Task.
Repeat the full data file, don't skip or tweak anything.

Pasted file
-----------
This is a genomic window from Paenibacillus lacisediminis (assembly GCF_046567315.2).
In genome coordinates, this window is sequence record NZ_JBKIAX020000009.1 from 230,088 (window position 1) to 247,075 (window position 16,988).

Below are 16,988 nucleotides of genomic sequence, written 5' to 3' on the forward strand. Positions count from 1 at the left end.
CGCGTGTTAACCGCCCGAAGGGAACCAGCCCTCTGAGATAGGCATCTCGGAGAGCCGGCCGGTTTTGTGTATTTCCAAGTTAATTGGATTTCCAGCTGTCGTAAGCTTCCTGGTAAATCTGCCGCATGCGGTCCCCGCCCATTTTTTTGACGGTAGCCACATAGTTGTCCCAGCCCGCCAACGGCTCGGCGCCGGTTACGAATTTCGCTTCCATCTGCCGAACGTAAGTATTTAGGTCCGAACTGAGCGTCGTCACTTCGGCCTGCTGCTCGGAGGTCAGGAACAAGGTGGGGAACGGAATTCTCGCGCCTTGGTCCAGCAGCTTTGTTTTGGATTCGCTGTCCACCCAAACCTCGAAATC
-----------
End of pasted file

This is a genomic window from Paenibacillus lacisediminis (assembly GCF_046567315.2).
In genome coordinates, this window is sequence record NZ_JBKIAX020000009.1 from 230,088 (window position 1) to 247,075 (window position 16,988).

Below are 16,988 nucleotides of genomic sequence, written 5' to 3' on the forward strand. Positions count from 1 at the left end.
CGCGTGTTAACCGCCCGAAGGGAACCAGCCCTCTGAGATAGGCATCTCGGAGAGCCGGCCGGTTTTGTGTATTTCCAAGTTAATTGGATTTCCAGCTGTCGTAAGCTTCCTGGTAAATCTGCCGCATGCGGTCCCCGCCCATTTTTTTGACGGTAGCCACATAGTTGTCCCAGCCCGCCAACGGCTCGGCGCCGGTTACGAATTTCGCTTCCATCTGCCGAACGTAAGTATTTAGGTCCGAACTGAGCGTCGTCACTTCGGCCTGCTGCTCGGAGGTCAGGAACAAGGTGGGGAACGGAATTCTCGCGCCTTGGTCCAGCAGCTTTGTTTTGGATTCGCTGTCCACCCAAACCTCGAAATC